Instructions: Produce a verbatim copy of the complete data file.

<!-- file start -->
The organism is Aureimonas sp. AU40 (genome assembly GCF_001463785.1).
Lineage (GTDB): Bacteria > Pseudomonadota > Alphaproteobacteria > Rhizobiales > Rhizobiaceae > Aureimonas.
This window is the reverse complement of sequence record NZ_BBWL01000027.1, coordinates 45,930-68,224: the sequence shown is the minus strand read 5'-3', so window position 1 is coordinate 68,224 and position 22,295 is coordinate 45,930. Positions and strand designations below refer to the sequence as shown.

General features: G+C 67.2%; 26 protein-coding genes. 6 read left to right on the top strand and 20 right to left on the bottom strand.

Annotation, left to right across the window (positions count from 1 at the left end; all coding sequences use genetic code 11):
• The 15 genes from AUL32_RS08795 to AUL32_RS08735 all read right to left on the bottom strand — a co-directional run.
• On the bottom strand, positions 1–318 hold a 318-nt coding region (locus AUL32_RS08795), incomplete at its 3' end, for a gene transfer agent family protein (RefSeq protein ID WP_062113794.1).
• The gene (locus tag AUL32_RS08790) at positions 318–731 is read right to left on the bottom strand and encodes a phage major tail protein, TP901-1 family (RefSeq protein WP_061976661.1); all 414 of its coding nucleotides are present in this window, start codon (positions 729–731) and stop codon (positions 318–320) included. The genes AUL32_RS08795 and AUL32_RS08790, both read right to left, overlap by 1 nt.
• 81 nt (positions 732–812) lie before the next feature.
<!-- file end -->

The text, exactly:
The organism is Aureimonas sp. AU40 (genome assembly GCF_001463785.1).
Lineage (GTDB): Bacteria > Pseudomonadota > Alphaproteobacteria > Rhizobiales > Rhizobiaceae > Aureimonas.
This window is the reverse complement of sequence record NZ_BBWL01000027.1, coordinates 45,930-68,224: the sequence shown is the minus strand read 5'-3', so window position 1 is coordinate 68,224 and position 22,295 is coordinate 45,930. Positions and strand designations below refer to the sequence as shown.

General features: G+C 67.2%; 26 protein-coding genes. 6 read left to right on the top strand and 20 right to left on the bottom strand.

Annotation, left to right across the window (positions count from 1 at the left end; all coding sequences use genetic code 11):
• The 15 genes from AUL32_RS08795 to AUL32_RS08735 all read right to left on the bottom strand — a co-directional run.
• On the bottom strand, positions 1–318 hold a 318-nt coding region (locus AUL32_RS08795), incomplete at its 3' end, for a gene transfer agent family protein (RefSeq protein ID WP_062113794.1).
• The gene (locus tag AUL32_RS08790) at positions 318–731 is read right to left on the bottom strand and encodes a phage major tail protein, TP901-1 family (RefSeq protein WP_061976661.1); all 414 of its coding nucleotides are present in this window, start codon (positions 729–731) and stop codon (positions 318–320) included. The genes AUL32_RS08795 and AUL32_RS08790, both read right to left, overlap by 1 nt.
• 81 nt (positions 732–812) lie before the next feature.